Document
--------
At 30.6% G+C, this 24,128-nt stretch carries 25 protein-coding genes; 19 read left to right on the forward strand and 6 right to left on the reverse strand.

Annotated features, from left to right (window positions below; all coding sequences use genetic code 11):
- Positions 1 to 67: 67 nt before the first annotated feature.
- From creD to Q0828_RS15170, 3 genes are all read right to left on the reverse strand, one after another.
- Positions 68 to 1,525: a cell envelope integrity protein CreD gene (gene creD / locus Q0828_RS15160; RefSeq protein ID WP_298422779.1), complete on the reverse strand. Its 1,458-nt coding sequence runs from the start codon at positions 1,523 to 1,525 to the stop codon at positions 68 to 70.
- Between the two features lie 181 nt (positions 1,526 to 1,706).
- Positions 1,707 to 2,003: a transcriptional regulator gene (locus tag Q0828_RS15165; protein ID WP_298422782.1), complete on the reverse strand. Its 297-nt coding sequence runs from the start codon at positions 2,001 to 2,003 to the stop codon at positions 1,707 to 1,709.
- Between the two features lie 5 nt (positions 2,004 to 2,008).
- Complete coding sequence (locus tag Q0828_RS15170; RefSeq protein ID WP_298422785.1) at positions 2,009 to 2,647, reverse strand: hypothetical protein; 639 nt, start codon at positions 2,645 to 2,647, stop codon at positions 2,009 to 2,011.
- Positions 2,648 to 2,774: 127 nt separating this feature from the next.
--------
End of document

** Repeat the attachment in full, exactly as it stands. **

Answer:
At 30.6% G+C, this 24,128-nt stretch carries 25 protein-coding genes; 19 read left to right on the forward strand and 6 right to left on the reverse strand.

Annotated features, from left to right (window positions below; all coding sequences use genetic code 11):
- Positions 1 to 67: 67 nt before the first annotated feature.
- From creD to Q0828_RS15170, 3 genes are all read right to left on the reverse strand, one after another.
- Positions 68 to 1,525: a cell envelope integrity protein CreD gene (gene creD / locus Q0828_RS15160; RefSeq protein ID WP_298422779.1), complete on the reverse strand. Its 1,458-nt coding sequence runs from the start codon at positions 1,523 to 1,525 to the stop codon at positions 68 to 70.
- Between the two features lie 181 nt (positions 1,526 to 1,706).
- Positions 1,707 to 2,003: a transcriptional regulator gene (locus tag Q0828_RS15165; protein ID WP_298422782.1), complete on the reverse strand. Its 297-nt coding sequence runs from the start codon at positions 2,001 to 2,003 to the stop codon at positions 1,707 to 1,709.
- Between the two features lie 5 nt (positions 2,004 to 2,008).
- Complete coding sequence (locus tag Q0828_RS15170; RefSeq protein ID WP_298422785.1) at positions 2,009 to 2,647, reverse strand: hypothetical protein; 639 nt, start codon at positions 2,645 to 2,647, stop codon at positions 2,009 to 2,011.
- Positions 2,648 to 2,774: 127 nt separating this feature from the next.